Lynn Dennison: Self-Portrait, 2008, wire, paper and photographic images, image via Gallery K
Clothes are memories. When I think back on my childhood — and adolescence, and young-adult life — I remember, vividly, what I wore. The summer of 1990 is largely defined by a strawberry-printed jumper, the freedom I felt when wearing it and running outside, and the security it gave me, knowing that my mother’s loving hands made it especially for me. I remember nothing about the “Snow Ball” dance I went to in 10th grade, except for my black velvet flapper dress, which I bought during the beginnings of a Jazz Age obsession. (That dress, I think, led me to write my high-school research paper on Fitzgerald and jazz music.) And I will never, ever throw out my tight, striped, technicolor Mick Jagger pants I bought during a road trip to Madison, Wis., even though they are too big for me now, because they are what I was wearing the first time my now-husband laid eyes on me.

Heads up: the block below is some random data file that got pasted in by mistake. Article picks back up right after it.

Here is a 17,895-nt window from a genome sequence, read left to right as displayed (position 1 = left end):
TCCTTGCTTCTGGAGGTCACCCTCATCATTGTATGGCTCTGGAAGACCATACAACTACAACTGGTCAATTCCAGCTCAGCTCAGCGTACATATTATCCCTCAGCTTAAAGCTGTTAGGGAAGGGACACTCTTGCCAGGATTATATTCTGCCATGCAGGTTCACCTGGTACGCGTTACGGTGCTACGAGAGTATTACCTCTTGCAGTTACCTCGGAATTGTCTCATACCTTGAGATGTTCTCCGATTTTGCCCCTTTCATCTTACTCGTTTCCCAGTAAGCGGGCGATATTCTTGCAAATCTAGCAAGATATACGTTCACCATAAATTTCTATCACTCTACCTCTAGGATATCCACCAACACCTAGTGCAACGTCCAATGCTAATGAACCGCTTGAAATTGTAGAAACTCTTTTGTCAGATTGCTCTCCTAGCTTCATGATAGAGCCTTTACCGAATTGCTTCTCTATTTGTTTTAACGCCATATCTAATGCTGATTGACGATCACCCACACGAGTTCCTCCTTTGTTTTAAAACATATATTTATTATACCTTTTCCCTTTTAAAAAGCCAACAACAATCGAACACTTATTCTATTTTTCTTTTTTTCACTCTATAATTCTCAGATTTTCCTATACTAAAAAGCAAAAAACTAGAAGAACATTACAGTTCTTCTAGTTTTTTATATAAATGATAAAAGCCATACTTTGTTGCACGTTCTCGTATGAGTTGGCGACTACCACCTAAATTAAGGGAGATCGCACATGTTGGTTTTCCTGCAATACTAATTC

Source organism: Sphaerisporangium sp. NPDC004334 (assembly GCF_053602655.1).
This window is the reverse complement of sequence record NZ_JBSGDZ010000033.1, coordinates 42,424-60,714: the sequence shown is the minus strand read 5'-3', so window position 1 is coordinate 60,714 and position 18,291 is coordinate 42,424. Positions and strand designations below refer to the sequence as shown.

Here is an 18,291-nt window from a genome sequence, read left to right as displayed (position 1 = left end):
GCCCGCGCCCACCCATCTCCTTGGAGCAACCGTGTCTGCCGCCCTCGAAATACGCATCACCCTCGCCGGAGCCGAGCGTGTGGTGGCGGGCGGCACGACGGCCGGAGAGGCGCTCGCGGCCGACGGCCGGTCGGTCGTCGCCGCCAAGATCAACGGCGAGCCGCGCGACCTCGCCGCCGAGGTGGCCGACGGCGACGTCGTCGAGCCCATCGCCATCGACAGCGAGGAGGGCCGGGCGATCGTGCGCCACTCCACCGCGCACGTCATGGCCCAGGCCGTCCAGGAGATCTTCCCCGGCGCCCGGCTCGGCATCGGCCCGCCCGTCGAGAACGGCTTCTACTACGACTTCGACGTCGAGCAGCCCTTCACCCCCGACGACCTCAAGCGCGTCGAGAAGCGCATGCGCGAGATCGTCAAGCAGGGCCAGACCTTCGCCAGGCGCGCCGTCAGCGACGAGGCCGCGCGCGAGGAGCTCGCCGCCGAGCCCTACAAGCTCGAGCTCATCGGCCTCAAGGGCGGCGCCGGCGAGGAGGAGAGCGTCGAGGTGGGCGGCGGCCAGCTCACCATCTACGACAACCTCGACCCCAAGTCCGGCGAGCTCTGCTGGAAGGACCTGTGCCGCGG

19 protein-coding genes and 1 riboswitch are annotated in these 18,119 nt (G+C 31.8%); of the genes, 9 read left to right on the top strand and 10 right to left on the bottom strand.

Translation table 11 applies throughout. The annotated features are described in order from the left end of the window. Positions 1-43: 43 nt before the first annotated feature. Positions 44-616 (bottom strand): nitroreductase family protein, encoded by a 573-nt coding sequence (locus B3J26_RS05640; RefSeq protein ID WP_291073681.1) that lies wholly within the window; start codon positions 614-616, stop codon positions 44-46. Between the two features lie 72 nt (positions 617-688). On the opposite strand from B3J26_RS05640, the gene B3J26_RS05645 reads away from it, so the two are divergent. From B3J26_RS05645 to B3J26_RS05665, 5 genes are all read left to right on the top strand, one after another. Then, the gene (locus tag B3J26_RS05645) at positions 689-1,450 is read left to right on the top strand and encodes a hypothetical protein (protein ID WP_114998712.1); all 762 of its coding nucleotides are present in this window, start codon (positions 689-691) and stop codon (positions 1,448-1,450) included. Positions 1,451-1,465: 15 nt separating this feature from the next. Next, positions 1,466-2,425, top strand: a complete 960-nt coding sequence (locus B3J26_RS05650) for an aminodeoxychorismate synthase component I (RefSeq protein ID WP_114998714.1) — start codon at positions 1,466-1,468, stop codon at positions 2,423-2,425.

Perhaps for this reason I am drawn to artworks that use textiles and garments and dress forms to communicate identity and loss and memory (both personal and collective). The artist Louise Bourgeois has created many amazing sculptures and other pieces, but her giant, industrial armatures that hold the most beautiful, delicate silk and lace slips and handkerchiefs and robes are the ones that give me a lump in my throat. These diaphanous, seemingly insignificant things somehow seem to carry the weight of the world, or maybe just the weight of someone’s life, of her triumphs and disappointments and hardships. Because almost everything we do — except for sleeping and having sex and bathing and maybe swimming or dancing and a few other things — we do, and we experience, in clothes.